Christian community development related to relocation, reconciliation and
redistribution. There will be significant biblical and theological content
integrated with the given topic. A service learning component, consisting of at
least 20 hours of student engagement in meeting an identified community need,
is required. Students will integrate course materials and various disciplines
with their service learning and any past Christian community development
experiences. Students will also explore questions and issues raised in this
area. This course features the writing and presentation of a major integration
paper, discussions, analysis and critique of research. Prerequisites: REL290
and senior class standing.
|SWK 232 - At-Risk Populations and Social Justice **
(4 credits) Examines theoretical foundations for understanding dynamics of social inequity, privilege, and oppression; focus on diversity and on populations at risk due to racism, sexism and classism; self-assessment of students' racial and cultural heritage as it shapes their attitudes and biases toward different cultural and racial groups; emphasis on helping students become culturally competent social workers who are grounded in their faith and who identify with the profession's respect for diversity and commitment to social and economic justice. Open to non-majors. Prerequisites: PSY111, SWK231, SOC101, or permission of instructor.
|Christian community develoment service learning experience (no credit)
|Choose one course:
|SOC 202 - Social Problems
(4 credits) This course is about learning to critically think about society and various problems in society. This course will examine a number of social issues as we wrestle with how we can decide if an issue is a social problem, decide which social problems might be more significant than others, and evaluate potential solutions for social problems. We are going to wrestle with some challenging questions with the goal of helping us to think deeply about how we might seek justice on an individual level and within society.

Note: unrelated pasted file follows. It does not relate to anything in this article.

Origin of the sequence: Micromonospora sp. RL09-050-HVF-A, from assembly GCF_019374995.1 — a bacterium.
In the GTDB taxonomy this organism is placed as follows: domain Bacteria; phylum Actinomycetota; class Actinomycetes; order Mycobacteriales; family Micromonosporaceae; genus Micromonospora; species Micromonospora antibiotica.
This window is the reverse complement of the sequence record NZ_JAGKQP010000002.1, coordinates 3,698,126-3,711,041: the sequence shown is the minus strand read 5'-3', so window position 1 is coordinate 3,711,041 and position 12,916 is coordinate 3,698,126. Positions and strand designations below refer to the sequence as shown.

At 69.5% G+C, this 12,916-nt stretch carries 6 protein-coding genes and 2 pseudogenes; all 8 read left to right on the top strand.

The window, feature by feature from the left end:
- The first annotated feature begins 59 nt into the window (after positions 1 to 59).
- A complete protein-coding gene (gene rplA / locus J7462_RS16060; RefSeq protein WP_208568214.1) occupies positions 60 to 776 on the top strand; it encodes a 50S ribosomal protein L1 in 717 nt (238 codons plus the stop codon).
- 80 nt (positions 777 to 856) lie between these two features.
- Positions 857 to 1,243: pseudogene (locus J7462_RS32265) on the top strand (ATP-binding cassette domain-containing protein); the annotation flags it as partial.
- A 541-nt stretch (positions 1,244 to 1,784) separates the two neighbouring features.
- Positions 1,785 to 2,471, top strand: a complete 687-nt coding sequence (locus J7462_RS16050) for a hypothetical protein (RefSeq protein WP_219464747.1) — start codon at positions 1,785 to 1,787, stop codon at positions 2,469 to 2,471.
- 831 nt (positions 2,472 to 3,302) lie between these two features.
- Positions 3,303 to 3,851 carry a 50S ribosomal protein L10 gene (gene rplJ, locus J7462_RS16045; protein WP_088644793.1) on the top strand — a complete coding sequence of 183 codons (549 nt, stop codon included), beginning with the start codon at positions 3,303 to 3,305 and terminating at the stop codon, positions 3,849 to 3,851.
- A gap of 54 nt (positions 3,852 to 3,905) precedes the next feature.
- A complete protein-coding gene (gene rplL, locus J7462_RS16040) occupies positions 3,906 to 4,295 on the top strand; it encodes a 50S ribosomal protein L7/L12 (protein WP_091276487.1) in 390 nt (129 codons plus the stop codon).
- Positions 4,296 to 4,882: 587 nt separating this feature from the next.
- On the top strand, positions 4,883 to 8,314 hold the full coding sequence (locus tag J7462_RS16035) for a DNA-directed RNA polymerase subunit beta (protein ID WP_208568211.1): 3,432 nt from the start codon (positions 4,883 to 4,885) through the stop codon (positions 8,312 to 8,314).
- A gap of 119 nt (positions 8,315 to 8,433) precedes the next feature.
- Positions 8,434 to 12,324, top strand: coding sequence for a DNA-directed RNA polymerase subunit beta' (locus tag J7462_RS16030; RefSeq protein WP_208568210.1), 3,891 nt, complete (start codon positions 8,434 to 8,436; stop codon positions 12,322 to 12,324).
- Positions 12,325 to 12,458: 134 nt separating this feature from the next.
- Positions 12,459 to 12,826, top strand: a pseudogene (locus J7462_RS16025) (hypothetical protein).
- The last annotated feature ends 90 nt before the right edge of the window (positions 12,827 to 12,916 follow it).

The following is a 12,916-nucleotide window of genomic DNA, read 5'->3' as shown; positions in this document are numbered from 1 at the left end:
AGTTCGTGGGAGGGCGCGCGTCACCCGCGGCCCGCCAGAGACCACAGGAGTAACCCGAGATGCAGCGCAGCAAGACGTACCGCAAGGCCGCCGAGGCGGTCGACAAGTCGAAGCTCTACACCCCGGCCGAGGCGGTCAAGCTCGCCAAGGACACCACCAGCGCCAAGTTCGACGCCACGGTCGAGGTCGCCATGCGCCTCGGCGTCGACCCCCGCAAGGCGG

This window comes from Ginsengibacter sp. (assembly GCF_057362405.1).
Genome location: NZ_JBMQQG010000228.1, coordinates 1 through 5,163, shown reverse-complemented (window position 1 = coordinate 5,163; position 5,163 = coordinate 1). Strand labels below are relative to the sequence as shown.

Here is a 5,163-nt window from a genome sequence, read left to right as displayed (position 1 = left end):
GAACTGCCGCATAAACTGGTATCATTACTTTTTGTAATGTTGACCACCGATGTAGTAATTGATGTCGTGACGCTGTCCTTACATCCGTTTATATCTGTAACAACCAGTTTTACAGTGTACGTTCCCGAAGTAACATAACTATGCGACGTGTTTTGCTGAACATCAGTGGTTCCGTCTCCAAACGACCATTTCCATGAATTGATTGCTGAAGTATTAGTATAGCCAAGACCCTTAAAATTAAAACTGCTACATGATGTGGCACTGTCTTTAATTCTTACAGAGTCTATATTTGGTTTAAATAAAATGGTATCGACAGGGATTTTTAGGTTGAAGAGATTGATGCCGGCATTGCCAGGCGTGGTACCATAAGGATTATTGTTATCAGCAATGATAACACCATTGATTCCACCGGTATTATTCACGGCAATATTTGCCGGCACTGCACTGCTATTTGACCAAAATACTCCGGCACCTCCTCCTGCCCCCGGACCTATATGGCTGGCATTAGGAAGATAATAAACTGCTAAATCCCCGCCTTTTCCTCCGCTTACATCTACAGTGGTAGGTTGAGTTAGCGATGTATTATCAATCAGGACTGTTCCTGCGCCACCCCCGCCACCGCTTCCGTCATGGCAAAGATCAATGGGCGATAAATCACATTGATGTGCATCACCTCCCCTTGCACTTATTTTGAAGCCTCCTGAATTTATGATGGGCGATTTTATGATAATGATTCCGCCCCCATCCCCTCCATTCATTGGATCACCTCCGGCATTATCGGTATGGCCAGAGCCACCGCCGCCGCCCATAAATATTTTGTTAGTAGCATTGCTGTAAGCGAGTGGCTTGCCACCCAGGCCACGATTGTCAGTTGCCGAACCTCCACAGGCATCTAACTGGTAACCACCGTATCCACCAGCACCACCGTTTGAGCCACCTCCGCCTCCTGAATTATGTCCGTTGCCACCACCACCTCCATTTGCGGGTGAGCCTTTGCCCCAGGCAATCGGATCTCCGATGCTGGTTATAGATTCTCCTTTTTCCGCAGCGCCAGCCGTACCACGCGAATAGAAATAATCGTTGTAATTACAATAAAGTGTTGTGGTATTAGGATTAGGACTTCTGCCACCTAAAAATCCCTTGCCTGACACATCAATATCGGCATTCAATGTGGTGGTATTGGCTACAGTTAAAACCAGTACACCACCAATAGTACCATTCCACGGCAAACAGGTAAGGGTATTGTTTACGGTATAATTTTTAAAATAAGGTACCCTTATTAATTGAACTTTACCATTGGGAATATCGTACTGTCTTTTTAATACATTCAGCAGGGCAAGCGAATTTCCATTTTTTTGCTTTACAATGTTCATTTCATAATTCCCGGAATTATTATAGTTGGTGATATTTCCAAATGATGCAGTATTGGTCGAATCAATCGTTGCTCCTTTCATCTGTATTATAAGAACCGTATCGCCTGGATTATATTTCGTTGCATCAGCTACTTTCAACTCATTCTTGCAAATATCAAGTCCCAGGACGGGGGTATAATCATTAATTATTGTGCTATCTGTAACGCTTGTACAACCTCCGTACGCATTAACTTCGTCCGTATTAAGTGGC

|SOC 272 - Selected Topics in Sociology
(2 or 4 credits, non-yearly, consult department) A study of selected topics in sociology which are not adequately covered in other courses. Offered as a response to student or faculty needs or interests. Possible topics include: social change, social reform movements, the sociology of unconventional lifestyles, sociology of women, sociology of education, medical sociology, sociology of war and terrorism, and native American issues.
|SOC 304 - Ethnicity, Power and Identity
(4 credits) This course examines and develops a sociological perspective on ethnicity, power and identity. The primary goal of this course is not simply to learn the attitudes or behaviors of specific racial groups. Instead, this course will seek to answer the questions: Where do social groups come from? What social dynamics emerge when one group of people has much more power than another? Our readings and discussions will shed light upon these questions from different perspectives. Along the way, we will also discuss the unique historical situations of specific groups as they endure and struggle against power imbalances (for example, the African American Civil Rights Movement).
|Total credits required: 24
*Students who have taken ECO213 and ECO214 are exempted from this course requirement.
**Students obtain permission from instructor to waive prerequisites
Semester Program Options: Students may substitute four credits from the Denver Semester, Romania Semester or CCD-Based Chicago Semester (with Religion department approval) for any course in the CCD minor except REL420.
ACC310-Non-Profit Government Accounting
HIS241-Tribes, Trolleys and Tractors: Themes in Iowa's History
REL294-Introduction to Christian Mission
Recommended Immersion Experiences:
CCD-based Summer of Service
CCD-based Spring Service Project
CCD-based Chicago Semester